[Show abstract][Hide abstract] ABSTRACT: To determine the neurocognitive effects of continuous positive airway pressure (CPAP) therapy on patients with obstructive sleep apnea (OSA).
The Apnea Positive Pressure Long-term Efficacy Study (APPLES) was a 6-month, randomized, double-blind, 2-arm, sham-controlled, multicenter trial conducted at 5 U.S. university, hospital, or private practices. Of 1,516 participants enrolled, 1,105 were randomized, and 1,098 participants diagnosed with OSA contributed to the analysis of the primary outcome measures.
Active or sham CPAP MEASUREMENTS: THREE NEUROCOGNITIVE VARIABLES, EACH REPRESENTING A NEUROCOGNITIVE DOMAIN: Pathfinder Number Test-Total Time (attention and psychomotor function [A/P]), Buschke Selective Reminding Test-Sum Recall (learning and memory [L/M]), and Sustained Working Memory Test-Overall Mid-Day Score (executive and frontal-lobe function [E/F])
The primary neurocognitive analyses showed a difference between groups for only the E/F variable at the 2 month CPAP visit, but no difference at the 6 month CPAP visit or for the A/P or L/M variables at either the 2 or 6 month visits. When stratified by measures of OSA severity (AHI or oxygen saturation parameters), the primary E/F variable and one secondary E/F neurocognitive variable revealed transient differences between study arms for those with the most severe OSA. Participants in the active CPAP group had a significantly greater ability to remain awake whether measured subjectively by the Epworth Sleepiness Scale or objectively by the maintenance of wakefulness test.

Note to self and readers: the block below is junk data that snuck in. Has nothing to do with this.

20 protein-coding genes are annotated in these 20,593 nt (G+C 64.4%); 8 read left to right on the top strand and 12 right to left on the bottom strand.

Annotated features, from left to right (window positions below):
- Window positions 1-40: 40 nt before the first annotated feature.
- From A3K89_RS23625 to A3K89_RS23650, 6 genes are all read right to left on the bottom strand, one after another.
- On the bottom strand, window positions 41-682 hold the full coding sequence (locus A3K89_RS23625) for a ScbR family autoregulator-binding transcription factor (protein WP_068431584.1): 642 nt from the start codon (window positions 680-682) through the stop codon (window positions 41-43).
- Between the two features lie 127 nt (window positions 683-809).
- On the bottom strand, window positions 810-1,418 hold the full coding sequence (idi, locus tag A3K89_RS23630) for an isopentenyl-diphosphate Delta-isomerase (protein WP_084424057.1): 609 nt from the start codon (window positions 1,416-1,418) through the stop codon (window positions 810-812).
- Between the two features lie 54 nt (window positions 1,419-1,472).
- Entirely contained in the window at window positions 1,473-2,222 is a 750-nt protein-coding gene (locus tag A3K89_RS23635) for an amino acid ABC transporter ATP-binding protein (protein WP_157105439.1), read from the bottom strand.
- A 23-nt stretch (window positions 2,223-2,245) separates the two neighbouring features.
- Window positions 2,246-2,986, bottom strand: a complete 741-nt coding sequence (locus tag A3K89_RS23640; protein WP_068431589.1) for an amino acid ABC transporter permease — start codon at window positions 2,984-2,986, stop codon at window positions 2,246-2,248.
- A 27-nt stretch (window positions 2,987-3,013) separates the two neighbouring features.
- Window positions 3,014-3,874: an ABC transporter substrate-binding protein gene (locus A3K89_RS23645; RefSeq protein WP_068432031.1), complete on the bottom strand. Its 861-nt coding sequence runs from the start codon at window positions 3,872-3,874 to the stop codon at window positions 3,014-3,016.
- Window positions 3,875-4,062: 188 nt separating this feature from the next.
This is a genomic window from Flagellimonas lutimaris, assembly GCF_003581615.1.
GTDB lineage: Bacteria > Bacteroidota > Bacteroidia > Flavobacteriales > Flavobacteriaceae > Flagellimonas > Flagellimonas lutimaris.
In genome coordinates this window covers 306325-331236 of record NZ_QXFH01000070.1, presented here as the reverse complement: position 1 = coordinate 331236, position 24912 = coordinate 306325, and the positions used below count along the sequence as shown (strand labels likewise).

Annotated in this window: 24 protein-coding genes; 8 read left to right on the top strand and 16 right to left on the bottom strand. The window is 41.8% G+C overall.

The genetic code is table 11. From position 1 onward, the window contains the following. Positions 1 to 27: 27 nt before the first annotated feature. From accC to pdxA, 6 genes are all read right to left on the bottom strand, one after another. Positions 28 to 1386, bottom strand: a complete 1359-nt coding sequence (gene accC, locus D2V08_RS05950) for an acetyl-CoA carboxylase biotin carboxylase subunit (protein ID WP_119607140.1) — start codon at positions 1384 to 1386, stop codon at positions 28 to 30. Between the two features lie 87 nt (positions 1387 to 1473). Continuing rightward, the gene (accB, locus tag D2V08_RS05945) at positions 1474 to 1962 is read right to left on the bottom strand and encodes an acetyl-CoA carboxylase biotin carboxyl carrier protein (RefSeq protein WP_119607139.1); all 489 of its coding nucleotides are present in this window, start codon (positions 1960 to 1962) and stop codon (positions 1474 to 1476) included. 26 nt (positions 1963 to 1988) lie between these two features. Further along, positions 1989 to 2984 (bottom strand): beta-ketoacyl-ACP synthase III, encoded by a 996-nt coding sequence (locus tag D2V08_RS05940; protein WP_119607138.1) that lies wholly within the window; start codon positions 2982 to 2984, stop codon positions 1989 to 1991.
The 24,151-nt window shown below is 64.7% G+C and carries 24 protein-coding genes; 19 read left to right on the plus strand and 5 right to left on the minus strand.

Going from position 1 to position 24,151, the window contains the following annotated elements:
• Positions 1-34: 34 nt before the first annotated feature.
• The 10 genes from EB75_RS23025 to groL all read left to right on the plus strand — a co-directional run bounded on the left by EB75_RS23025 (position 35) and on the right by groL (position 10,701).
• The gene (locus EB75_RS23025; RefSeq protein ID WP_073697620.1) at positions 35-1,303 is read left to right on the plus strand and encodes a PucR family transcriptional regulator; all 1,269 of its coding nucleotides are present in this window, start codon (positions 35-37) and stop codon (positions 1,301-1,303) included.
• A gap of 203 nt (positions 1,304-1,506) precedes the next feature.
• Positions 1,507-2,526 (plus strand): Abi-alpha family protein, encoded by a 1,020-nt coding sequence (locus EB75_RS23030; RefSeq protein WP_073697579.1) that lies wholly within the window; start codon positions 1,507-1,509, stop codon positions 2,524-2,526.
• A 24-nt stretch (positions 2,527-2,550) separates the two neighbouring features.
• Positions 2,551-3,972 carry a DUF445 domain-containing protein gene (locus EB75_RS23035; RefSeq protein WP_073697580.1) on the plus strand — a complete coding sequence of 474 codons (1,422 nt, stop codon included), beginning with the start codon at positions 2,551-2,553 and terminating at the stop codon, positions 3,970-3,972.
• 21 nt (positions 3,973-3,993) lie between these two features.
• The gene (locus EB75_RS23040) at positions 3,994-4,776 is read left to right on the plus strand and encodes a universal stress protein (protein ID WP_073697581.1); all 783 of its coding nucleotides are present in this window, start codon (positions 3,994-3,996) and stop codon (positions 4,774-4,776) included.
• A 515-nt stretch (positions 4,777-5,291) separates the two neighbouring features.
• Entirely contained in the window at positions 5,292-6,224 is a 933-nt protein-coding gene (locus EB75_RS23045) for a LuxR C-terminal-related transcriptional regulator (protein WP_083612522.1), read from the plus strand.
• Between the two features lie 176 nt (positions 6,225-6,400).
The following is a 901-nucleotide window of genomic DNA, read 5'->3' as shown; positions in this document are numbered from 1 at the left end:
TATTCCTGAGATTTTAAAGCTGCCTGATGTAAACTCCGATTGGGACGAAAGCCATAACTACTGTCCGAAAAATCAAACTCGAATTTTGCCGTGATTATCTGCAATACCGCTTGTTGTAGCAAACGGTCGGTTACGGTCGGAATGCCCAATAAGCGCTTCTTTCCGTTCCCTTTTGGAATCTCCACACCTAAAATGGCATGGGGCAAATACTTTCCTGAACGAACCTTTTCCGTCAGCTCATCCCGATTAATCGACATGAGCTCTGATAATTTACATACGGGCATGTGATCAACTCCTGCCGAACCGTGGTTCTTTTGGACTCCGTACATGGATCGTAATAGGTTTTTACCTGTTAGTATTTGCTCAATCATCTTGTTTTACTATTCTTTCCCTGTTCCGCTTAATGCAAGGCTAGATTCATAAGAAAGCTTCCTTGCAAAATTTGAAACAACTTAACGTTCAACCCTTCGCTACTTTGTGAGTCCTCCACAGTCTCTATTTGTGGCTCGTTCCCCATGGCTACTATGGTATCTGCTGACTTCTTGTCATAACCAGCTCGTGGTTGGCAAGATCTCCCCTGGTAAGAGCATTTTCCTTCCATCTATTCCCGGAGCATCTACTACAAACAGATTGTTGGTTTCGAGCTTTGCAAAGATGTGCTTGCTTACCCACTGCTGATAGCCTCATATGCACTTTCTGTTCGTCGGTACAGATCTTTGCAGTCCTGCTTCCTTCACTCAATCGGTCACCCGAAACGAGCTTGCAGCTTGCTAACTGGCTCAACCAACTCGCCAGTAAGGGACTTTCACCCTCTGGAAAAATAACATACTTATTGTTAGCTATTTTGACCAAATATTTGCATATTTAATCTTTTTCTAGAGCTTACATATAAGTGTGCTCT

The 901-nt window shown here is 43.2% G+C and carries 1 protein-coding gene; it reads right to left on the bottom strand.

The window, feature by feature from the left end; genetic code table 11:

CPAP treatment improved both subjectively and objectively measured sleepiness, especially in individuals with severe OSA (AHI > 30). CPAP use resulted in mild, transient improvement in the most sensitive measures of executive and frontal-lobe function for those with severe disease, which suggests the existence of a complex OSA-neurocognitive relationship.
Registered at clinicaltrials.gov. Identifier: NCT00051363. CITATION: Kushida CA; Nichols DA; Holmes TH; Quan SF; Walsh JK; Gottlieb DJ; Simon RD; Guilleminault C; White DP; Goodwin JL; Schweitzer PK; Leary EB; Hyde PR; Hirshkowitz M; Green S; McEvoy LK; Chan C; Gevins A; Kay GG; Bloch DA; Crabtree T; Demen WC. Effects of continuous positive airway pressure on neurocognitive function in obstructive sleep apnea patients: the Apnea Positive Pressure Long-term Efficacy Study (APPLES). SLEEP 2012;35(12):1593-1602.
[Show abstract][Hide abstract] ABSTRACT: To determine associations between obstructive sleep apnea (OSA) and neurocognitive performance in a large cohort of adults.
Cross-sectional analyses of polysomnographic and neurocognitive data from 1204 adult participants with a clinical diagnosis of obstructive sleep apnea (OSA) in the Apnea Positive Pressure Long-term Efficacy Study (APPLES), assessed at baseline before randomization to either continuous positive airway pressure (CPAP) or sham CPAP.
Sleep and respiratory indices obtained by laboratory polysomnography and several measures of neurocognitive performance.